Black. Death and Unfathomability

by Sabine Schimma. The first chapter in:

Rotes Käppchen. Blauer Bart – Farben im Märchen. Red Hood. Blue Beard – Colour in Fairy Tales

© 2019 arnoldsche Art Publishers, Stuttgart, editors/authors, translator. ISBN: 978-3-89790-573-3

(footnotes – references – removed)

Black, like white, is a so-called achromatic colour. Black has associations of darkness, shadow and dirt. It symbolises evil, negation and destruction. In the fairy tale Mother Holle (GFT 24), the lazy girl gets a kettleful of pitch poured over her in return for her idleness – the sticky blackness has the effect of a stigma (Fig. 1). In The White Bride and the Black Bride (GFT 135), God causes the heroine’s stepmother and stepsister to turn ‘as black as night and as ugly as sin’, since they refuse to show him the way into the village.

Blackness and obscurity are mostly indeterminable and unfathomable, like the night and the profound darkness of the universe. They therefore offer ample opportunities to project negative imaginings; after all, a primal fear of obscurity resides in humanity. When, in The Bremen Town-Musicians (GFT 27), one of the robbers who fled from the animals returns to the house, they drive him away again. In the darkness he ‘identifies’ the donkey kicking out at him as a ‘black monster’, which, he says, has struck him with a wooden club.

Black, though, can also lay the ground for positive development. The world emerges out of absolute obscurity in numerous Creation myths: in the Bible, for example, or in Hesiod’s Theogony. In fairy tales, too, the black of spellbound beings is the point of origin for the process of their redemption, which often ends in the colour white. Following the shedding and burning of his animal skin, Hans the Hedgehog (GFT 108) lies in bed black, until the doctor’s treatment turns him white. The King’s Son Who Feared Nothing (GFT 121) redeems a black maiden by undergoing torments by devils for three consecutive nights, remaining silent in the process. Once the tortures have been endured, the king’s daughter is ‘snow-white, and fair as day’, and the spell is thereby broken.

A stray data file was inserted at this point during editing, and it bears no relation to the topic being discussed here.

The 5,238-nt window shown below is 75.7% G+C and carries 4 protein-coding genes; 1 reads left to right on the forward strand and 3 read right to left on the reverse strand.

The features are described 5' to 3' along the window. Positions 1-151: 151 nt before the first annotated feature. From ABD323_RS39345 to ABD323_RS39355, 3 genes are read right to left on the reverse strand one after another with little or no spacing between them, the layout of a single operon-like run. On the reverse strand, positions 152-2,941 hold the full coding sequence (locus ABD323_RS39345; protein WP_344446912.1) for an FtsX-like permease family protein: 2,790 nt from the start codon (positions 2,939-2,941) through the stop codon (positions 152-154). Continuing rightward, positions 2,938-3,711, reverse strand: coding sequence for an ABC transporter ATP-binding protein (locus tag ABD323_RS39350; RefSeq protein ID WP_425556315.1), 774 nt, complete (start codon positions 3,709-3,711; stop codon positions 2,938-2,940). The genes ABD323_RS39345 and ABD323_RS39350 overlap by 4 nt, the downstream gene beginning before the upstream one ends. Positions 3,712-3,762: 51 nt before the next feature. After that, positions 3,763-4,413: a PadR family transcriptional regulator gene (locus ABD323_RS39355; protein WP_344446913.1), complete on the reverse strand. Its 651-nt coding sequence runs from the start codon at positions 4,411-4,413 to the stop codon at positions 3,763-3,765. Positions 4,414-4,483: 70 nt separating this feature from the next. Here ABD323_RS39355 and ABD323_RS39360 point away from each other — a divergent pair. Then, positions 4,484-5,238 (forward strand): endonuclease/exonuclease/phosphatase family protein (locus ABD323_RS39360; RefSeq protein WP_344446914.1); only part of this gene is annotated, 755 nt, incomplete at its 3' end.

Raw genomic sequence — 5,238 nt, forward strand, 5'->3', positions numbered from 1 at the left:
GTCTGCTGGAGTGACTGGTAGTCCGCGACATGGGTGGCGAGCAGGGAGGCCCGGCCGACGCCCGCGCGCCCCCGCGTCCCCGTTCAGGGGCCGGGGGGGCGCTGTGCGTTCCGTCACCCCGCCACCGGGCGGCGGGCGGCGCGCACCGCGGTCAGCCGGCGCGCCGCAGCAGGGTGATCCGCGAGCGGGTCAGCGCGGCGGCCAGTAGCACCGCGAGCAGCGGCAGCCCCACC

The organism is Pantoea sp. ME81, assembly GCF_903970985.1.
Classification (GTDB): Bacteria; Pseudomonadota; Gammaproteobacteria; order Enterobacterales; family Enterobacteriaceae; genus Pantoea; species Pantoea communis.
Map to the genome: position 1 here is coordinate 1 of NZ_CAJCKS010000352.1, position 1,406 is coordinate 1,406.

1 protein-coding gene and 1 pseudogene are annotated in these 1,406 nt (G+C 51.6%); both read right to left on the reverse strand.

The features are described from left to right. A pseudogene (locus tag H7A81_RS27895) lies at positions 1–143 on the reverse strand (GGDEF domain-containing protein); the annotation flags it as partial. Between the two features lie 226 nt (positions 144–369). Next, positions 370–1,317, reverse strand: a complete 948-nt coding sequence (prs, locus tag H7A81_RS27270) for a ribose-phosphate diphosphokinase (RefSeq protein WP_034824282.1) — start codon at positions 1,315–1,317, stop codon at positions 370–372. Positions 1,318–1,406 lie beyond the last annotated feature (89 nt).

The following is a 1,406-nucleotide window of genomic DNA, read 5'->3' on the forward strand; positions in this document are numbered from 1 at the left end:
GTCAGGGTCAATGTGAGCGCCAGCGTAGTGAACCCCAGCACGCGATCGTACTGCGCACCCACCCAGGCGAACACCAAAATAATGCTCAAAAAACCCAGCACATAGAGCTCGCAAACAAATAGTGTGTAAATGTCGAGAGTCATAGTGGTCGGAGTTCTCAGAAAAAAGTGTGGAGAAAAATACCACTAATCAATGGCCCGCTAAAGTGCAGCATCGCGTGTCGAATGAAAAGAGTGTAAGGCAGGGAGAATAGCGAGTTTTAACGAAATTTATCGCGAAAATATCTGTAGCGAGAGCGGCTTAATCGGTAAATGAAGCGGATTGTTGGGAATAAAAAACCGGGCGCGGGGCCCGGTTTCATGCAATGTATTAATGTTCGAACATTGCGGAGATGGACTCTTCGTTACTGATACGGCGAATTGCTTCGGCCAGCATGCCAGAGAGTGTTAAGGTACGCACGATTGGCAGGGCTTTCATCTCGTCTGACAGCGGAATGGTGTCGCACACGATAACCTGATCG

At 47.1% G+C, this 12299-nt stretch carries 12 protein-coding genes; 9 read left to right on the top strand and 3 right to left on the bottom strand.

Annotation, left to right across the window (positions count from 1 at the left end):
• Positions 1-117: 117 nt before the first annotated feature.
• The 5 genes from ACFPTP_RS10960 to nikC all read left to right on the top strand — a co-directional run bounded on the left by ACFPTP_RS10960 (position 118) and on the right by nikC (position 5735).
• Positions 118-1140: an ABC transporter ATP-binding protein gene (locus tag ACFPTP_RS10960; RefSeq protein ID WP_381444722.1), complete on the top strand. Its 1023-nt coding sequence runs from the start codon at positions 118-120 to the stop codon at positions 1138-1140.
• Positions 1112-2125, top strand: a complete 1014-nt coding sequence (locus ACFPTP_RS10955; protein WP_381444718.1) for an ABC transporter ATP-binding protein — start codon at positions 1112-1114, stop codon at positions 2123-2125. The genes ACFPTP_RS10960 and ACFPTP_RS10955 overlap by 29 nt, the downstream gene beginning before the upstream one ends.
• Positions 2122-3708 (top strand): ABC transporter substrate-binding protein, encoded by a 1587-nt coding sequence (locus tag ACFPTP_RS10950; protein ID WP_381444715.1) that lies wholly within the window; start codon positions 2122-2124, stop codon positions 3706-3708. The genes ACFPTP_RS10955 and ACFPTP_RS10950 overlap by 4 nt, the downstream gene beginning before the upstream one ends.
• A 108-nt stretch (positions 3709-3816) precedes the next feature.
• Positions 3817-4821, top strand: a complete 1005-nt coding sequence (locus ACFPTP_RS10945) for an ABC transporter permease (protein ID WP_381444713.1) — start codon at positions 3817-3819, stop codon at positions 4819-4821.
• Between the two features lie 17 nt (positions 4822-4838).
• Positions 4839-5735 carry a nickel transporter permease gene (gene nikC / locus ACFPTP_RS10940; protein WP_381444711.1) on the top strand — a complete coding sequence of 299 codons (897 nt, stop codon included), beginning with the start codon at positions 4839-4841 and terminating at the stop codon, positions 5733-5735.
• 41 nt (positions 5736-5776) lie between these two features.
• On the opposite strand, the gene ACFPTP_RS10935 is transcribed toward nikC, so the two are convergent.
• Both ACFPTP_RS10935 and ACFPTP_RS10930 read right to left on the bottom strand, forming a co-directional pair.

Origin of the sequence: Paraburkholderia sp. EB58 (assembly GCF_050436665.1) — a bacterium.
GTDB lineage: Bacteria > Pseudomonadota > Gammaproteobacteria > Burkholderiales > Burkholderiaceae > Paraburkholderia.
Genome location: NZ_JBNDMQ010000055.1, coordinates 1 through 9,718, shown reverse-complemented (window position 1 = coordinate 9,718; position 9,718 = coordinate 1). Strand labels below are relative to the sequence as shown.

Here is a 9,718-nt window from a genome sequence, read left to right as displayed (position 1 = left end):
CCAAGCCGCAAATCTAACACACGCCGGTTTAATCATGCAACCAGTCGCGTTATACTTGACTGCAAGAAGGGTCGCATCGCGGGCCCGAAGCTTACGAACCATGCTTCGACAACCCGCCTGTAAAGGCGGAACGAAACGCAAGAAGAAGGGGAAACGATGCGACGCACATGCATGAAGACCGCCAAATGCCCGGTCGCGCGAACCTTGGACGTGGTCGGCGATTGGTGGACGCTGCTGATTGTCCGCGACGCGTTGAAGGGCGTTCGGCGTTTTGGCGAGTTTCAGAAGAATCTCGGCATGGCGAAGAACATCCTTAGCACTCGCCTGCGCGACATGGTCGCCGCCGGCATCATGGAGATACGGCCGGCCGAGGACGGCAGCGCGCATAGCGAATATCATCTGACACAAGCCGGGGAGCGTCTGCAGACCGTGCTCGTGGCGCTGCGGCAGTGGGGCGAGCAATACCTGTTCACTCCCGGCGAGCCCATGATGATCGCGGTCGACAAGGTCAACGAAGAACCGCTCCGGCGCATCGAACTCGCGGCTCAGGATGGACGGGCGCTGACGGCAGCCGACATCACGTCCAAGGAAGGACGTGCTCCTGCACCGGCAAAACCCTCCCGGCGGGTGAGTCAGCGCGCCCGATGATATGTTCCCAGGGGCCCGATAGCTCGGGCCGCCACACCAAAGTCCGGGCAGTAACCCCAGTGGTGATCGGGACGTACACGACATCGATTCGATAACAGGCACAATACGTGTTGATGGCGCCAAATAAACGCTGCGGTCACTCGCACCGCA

Often fairy-tale heroes have to liberate themselves from the darkness of destiny through their own strength. In Strong Hans (GFT 166), robbers bring his mother and Hans as a child into a cave in the black wood, in which the mother is compelled to keep house for the reckless knaves. At twelve years of age, Hans succeeds in freeing the two of them from the dark robbers’ cave. In her mantle made out of animal pelts, Allerleirauh (GFT 65) flees her father’s advances into the dark night and also blackens her face so as not to be recognised. In The Devil’s Sooty Brother (GFT 100), a discharged soldier enters the service of the Prince of Hell – under the condition that he not wash, comb, or cut his nails and hair for a term of seven years (Fig. 2). Totally filthy, he complies with the cleansing ban and performs his tasks to the Devil’s satisfaction. The latter helps him to defend himself against a cheating landlord and thereby even becomes a positive figure.

Black is also a symbolic colour of death and decay, for organic material often takes on this colour in the process of decomposing. An eloquent example of this is the plague, described as the ‘Black Death’. As a negation of light and life, black is the most frequently used colour of mourning in our culture. (…)

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The chapter on White now follows in the book: click on the poppy for the first few paragraphs:

(Click here to go back to the beginning of the Red Hood. Blue Beard extracts.)